Showing struvite crystals in the urine of a 3.5 year old dog. The photograph is published with the kind permission of Cuyahoga Falls Veterinary Clinic. It is published on their Flickr website page.
VAC hospitals tells me that struvite crystals can form in a dog’s urinary tract (bladder) if the urine is exceptionally alkaline (high pH) or concentrated. Struvite bladder stones ‘usually form as a complication of a bladder infection caused by bacteria that produce an enzyme known as urease’.
Urinary tract problems can be painful for a dog and there might be a need to constantly go to the toilet. Cystitis causes this.
Foods high in magnesium, protein, calcium and phosphorus have been linked to stone formation in a dog’s urinary tract. Some vets believe that if these minerals are restricted in a dog’s diet it helps to dissolve some types of stones.
Stones can be removed (1) surgically – cystotomy – bladder opened and stones removed (2) using a method called ‘voiding urohydropropulsion’ (3) with a cystoscope when they are small enough and (4) dissolved as mentioned with a change in diet. It takes about 6 weeks on average for crystals to dissolve if that route has been taken. Surgery can be elected if they don’t dissolve in that time.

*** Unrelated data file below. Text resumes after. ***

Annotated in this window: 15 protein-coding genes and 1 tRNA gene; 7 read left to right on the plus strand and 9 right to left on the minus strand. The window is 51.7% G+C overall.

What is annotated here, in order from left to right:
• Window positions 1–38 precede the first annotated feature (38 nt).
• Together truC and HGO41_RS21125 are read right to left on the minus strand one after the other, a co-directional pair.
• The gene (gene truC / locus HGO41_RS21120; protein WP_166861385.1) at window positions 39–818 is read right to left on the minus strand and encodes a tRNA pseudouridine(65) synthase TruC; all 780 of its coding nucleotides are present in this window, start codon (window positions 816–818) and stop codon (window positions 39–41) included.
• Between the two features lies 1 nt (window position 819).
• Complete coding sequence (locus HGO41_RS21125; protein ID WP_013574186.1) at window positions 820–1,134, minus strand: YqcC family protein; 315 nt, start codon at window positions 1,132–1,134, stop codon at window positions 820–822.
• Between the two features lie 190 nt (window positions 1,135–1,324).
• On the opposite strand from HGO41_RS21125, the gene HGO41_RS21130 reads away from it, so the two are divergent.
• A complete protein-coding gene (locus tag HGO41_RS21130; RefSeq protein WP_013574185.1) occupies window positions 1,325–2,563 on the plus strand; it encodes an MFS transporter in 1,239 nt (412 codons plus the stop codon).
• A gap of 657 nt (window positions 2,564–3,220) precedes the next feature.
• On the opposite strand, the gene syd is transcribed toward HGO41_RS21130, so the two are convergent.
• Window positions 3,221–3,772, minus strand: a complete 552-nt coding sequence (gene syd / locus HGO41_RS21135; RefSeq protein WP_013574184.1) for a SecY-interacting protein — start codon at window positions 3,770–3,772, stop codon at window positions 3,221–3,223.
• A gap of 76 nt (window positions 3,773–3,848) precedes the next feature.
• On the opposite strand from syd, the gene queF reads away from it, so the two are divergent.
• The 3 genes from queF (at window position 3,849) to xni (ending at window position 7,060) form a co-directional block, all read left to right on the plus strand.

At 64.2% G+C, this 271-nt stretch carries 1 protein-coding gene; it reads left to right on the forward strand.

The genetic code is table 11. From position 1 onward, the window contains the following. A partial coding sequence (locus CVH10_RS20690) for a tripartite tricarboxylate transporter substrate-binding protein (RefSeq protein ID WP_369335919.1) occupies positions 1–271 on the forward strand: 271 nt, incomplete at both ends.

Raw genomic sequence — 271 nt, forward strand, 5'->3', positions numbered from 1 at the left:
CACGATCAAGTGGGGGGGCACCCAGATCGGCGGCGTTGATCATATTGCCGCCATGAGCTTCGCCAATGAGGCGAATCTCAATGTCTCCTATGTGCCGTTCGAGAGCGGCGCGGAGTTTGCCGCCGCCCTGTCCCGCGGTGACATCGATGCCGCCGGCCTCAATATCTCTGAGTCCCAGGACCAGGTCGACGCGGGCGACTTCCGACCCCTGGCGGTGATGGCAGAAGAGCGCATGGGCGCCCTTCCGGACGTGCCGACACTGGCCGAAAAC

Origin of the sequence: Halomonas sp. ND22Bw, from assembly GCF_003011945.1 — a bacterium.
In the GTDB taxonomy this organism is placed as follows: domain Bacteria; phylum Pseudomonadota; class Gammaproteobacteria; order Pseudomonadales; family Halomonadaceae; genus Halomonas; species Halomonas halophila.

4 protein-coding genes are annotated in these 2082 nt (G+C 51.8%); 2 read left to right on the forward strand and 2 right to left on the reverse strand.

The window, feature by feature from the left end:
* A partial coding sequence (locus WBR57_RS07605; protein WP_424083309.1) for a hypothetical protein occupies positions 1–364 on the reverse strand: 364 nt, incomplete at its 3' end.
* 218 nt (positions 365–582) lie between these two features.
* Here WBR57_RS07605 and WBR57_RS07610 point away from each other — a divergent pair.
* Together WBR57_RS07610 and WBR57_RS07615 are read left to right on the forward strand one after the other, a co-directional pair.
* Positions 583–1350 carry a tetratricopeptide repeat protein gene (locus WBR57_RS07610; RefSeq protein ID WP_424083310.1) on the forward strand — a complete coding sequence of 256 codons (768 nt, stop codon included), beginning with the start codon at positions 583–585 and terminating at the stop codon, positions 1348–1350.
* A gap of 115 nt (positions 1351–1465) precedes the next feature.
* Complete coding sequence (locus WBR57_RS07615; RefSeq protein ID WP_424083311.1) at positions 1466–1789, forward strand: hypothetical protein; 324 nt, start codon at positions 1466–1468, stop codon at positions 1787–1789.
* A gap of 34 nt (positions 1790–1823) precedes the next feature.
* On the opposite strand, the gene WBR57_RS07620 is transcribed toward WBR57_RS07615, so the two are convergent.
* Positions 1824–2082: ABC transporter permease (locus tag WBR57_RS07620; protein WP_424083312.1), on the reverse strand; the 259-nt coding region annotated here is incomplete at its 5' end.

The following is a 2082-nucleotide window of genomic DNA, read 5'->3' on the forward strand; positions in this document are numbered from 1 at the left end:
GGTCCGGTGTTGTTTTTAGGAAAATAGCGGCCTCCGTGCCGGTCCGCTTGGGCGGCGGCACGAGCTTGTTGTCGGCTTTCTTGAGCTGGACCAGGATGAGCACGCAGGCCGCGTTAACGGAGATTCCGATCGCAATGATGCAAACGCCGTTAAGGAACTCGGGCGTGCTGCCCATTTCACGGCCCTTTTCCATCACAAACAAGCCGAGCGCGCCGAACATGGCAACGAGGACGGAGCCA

Most Google searches are for ‘how to get rid of struvite crystals in dogs?’. Clearly this disease is a major concern for many dog owners.
Is there a problem with some dog foods? Apparently struvite crystals are more common in female dogs while calcium oxalate crystals are more common in males. Dog breeds most susceptible include: Shih Tzu, Miniature Schnauzer, Bichon Frise, Lhasa Apso, and Yorkshire Terrier.
Sources: various on internet. Always discuss canine health problems with a veterinarian, please. This article is here to show the photo which I think is educational.